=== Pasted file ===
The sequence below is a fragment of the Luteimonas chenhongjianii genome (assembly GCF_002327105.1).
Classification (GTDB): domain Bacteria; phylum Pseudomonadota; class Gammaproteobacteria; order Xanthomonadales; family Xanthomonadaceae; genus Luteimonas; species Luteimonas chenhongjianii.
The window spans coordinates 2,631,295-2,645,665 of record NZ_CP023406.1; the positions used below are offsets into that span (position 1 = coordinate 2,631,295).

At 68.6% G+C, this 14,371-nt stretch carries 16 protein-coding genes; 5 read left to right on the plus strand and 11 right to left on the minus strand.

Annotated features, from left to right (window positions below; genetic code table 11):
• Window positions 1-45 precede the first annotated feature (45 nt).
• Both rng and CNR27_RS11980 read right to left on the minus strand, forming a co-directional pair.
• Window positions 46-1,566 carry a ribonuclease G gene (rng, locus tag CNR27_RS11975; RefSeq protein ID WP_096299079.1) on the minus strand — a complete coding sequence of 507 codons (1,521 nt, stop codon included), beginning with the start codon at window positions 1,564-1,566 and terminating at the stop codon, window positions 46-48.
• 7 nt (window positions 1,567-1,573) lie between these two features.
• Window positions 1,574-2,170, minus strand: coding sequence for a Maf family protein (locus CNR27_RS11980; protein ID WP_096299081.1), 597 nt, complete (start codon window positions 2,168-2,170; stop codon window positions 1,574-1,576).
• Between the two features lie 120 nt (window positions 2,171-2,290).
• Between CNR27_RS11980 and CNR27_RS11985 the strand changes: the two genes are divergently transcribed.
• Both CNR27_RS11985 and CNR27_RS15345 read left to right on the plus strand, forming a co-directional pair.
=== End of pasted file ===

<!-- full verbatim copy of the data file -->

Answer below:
The sequence below is a fragment of the Luteimonas chenhongjianii genome (assembly GCF_002327105.1).
Classification (GTDB): domain Bacteria; phylum Pseudomonadota; class Gammaproteobacteria; order Xanthomonadales; family Xanthomonadaceae; genus Luteimonas; species Luteimonas chenhongjianii.
The window spans coordinates 2,631,295-2,645,665 of record NZ_CP023406.1; the positions used below are offsets into that span (position 1 = coordinate 2,631,295).

At 68.6% G+C, this 14,371-nt stretch carries 16 protein-coding genes; 5 read left to right on the plus strand and 11 right to left on the minus strand.

Annotated features, from left to right (window positions below; genetic code table 11):
• Window positions 1-45 precede the first annotated feature (45 nt).
• Both rng and CNR27_RS11980 read right to left on the minus strand, forming a co-directional pair.
• Window positions 46-1,566 carry a ribonuclease G gene (rng, locus tag CNR27_RS11975; RefSeq protein ID WP_096299079.1) on the minus strand — a complete coding sequence of 507 codons (1,521 nt, stop codon included), beginning with the start codon at window positions 1,564-1,566 and terminating at the stop codon, window positions 46-48.
• 7 nt (window positions 1,567-1,573) lie between these two features.
• Window positions 1,574-2,170, minus strand: coding sequence for a Maf family protein (locus CNR27_RS11980; protein ID WP_096299081.1), 597 nt, complete (start codon window positions 2,168-2,170; stop codon window positions 1,574-1,576).
• Between the two features lie 120 nt (window positions 2,171-2,290).
• Between CNR27_RS11980 and CNR27_RS11985 the strand changes: the two genes are divergently transcribed.
• Both CNR27_RS11985 and CNR27_RS15345 read left to right on the plus strand, forming a co-directional pair.